Think before you post – social media and misleading and deceptive conduct

The advent of social media like Facebook has proven to be an invaluable marketing tool for many businesses. However, the contemporaneous nature of social media has meant that some businesses have become complacent with their use of social media. Social media ought to be utilised like traditional forms of advertising and business must take care that comments, and even opinions, that may be misleading, deceptive or defamatory are carefully reviewed before posting.

Seafolly Pty Ltd v Madden [2012] FCA 1346 provides a recent example of circumstances where comments on Facebook were found to constitute misleading and deceptive conduct. Leah Madden, the designer of White Sands Swimwear, made a number of comments about her competitor, Seafolly, on her personal Facebook page and by email including:

  1. Posting photos on Facebook of Seafolly swimwear entitled “The most sincere form of flattery?” and captioning them with names of White Sands’ designs.
  2. Making comments to the effect that Seafolly had ‘ripped off’ White Sands’ designs;
  3. Emailing a number of media outlets photos of Seafolly swimwear and comparing them with her allegedly earlier designs.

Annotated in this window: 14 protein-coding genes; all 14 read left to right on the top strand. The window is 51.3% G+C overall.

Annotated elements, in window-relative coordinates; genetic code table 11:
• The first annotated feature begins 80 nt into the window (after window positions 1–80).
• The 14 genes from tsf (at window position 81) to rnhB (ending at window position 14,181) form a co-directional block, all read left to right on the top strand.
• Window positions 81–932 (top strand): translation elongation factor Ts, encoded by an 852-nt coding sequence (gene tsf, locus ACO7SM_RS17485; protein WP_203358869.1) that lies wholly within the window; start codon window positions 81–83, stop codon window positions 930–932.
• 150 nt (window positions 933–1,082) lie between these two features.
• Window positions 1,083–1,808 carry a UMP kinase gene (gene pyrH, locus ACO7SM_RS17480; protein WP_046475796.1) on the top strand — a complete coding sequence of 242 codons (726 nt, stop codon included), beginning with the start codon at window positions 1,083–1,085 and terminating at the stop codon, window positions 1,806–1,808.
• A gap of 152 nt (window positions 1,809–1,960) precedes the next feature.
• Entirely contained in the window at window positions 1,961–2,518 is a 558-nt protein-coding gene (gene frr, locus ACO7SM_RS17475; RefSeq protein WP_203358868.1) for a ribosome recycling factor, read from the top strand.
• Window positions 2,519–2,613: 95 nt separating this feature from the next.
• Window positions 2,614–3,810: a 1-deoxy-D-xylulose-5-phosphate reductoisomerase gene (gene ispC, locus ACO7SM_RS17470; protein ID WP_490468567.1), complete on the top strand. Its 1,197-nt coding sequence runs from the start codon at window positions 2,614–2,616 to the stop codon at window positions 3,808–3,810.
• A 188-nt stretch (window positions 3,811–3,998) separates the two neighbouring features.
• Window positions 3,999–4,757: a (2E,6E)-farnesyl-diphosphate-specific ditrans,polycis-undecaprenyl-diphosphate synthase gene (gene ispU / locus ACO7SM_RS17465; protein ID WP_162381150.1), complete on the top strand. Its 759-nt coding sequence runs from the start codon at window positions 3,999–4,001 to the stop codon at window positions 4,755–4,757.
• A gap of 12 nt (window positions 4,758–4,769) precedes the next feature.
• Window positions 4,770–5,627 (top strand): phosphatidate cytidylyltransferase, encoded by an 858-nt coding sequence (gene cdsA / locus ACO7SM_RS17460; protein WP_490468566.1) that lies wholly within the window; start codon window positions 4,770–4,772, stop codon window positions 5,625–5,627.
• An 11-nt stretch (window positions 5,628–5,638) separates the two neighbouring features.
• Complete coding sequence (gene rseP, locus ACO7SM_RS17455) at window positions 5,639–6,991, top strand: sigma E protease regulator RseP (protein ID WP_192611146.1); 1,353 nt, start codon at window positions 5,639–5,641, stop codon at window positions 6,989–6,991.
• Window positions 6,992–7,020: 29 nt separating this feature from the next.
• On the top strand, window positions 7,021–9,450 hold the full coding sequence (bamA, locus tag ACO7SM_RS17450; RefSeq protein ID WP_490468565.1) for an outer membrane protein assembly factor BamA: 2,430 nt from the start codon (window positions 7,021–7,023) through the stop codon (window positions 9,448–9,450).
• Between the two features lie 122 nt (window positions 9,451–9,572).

The photos were removed from Ms Madden’s Facebook page within about 30 hours of being posted and Ms Madden alleged she was expressing her honest opinion regarding the Seafolly designs.

Despite the fact that Ms Madden did not expressly allege that her designs had been plagiarised by Seafolly, her statements on Facebook and by email were found by the Court to contain false representations that Seafolly had copied White Sands’ designs. The Court also found that Ms Madden was reckless in making the comments, in that she did not investigate whether there was any truth to her allegations before posting the comments. A majority of the Seafolly designs were on the market before the alleged copying had occurred.

Even though the comments were posted on Ms Madden’s personal Facebook page, it was still found that Ms Madden had targeted potential customers with statements regarding her competitor Seafolly that were not true.

Ms Madden was ordered by the Court to pay to Seafolly $25,000.00 for damage caused to their reputation, even though there was no evidence of loss of actual sales by Seafolly.

The moral of the story is, when using any form of social media for business, be careful what you post.

If you require any advice regarding use of social media in business, contact McLaughlins, your Gold Coast lawyers.